Hackers compromised five United States law firms and demanded two 100 Bitcoin (BTC) (over $933,000 at press time) ransoms from each firm: one to restore access to the data, one to delete their copy instead of selling it.

According to data shared with Cointelegraph by cybersecurity firm Emsisoft, the hacker group — called Maze — already started publishing part of the data stolen from the aforementioned firms. Two of the five law firms were hacked within the 24 hours leading to Feb. 1.

How Hackers Stole and Encrypted Data

The hackers published the data on two websites that were shared with the author of this article, but will not be released to protect the firms involved. Maze group first names the hacked companies on its website and — if they do not pay — publishes a small part of the stolen data as proof and keeps releasing increasingly sensitive parts of it over time. When a firm pays, the group removes its name from the website.

Callow also said that “the group has also published data in Russian hacker forums with a note to ‘Use this information in any nefarious ways that you want.’” Because of this, he believes that more data will be published unless the hacked firms pay. He also explained:

“It seems highly unlikely that a criminal enterprise would actually delete what it may be able to monetize at a later date.”

Callow explained that ransomware groups started stealing data — instead of just encrypting it — at the end of 2019. Now cybercriminals are also threatening the victims with release of the data to extort payment. He said that “the groups have stolen and published data from law firms (including client info.), accounting firms (including client info.), medical practices and medical testing labs (including patient info.) and insurance companies.”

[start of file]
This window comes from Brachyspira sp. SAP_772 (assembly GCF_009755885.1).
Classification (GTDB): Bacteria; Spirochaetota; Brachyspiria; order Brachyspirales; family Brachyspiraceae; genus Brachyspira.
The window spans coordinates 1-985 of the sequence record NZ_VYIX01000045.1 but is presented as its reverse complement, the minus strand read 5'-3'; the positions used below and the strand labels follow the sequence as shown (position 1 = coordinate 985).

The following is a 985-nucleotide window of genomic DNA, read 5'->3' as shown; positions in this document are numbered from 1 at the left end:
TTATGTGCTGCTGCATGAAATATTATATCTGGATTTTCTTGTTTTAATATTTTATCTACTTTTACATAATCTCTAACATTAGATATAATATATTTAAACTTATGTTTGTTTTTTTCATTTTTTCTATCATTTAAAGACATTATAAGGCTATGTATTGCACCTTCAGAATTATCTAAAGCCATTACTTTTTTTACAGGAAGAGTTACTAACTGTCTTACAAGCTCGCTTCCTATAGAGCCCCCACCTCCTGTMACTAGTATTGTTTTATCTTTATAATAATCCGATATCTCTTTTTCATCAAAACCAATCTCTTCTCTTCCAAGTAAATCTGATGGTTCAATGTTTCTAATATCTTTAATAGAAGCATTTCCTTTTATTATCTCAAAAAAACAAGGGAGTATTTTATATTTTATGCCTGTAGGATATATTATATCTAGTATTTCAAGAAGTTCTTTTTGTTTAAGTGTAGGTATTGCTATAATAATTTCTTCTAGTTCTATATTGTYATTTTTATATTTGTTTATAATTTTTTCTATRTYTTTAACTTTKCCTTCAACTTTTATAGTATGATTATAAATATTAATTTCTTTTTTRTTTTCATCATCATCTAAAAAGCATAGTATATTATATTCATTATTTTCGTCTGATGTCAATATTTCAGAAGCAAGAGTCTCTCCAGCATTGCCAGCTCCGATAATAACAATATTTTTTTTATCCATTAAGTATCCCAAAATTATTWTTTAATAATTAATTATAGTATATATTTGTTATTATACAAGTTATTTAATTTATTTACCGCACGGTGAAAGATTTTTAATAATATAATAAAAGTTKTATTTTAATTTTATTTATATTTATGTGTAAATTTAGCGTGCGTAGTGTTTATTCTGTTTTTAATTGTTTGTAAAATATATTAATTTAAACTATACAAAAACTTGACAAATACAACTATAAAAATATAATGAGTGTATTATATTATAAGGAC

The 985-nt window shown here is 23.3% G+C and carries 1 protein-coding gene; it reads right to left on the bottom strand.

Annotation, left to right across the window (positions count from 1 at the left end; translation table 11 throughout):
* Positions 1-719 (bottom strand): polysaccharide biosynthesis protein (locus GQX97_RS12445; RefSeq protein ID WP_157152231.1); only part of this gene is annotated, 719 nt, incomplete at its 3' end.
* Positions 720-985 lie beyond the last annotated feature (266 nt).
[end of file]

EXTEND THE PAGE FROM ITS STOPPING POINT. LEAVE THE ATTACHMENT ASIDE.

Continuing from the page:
Callow also gave an overview of the ransomware economy. He explained that Emsisoft had over 200,000 ransomware submissions last year and he estimates that to be about 25% of the total, which boils down to 800,000 cases in 2019. The average demand is now over $80,000, so the total ransom demanded last year according to his estimates added up to $64 billion.

Ransomware’s impact on public perception of crypto

Lastly, Callow also raised the question of how such instances influence the public’s perception of cryptocurrencies. He explained that as ransomware started stealing particularly sensitive data, it is “likely to result in more legal actions being taken against ransomware groups, web hosts and currency exchanges.” He then said:

“Legal actions such as these, as well as the fact that the incidents result in very sensitive data being exposed, is likely to raise the profile of ransomware cases. In turn, that could result in the public thinking cryptocurrency is ‘just for criminals’ making it harder for crypto to become more mainstream.”

High-profile ransomware attacks are increasingly frequent. The European Union Agency for Law Enforcement Cooperation released a report in October 2019, noting that ransomware is still the top cybersecurity threat.

Recently, a United Kingdom High Court ordered a proprietary injunction on Bitcoin obtained through a ransomware attack that was moved onto an exchange on a Canadian insurance company. At the end of 2019, a Texas-based data center provider CyrusOne has reportedly fallen victim to a ransomware attack.

Original Source:  This Article was first Published on the COINTELEGRAPH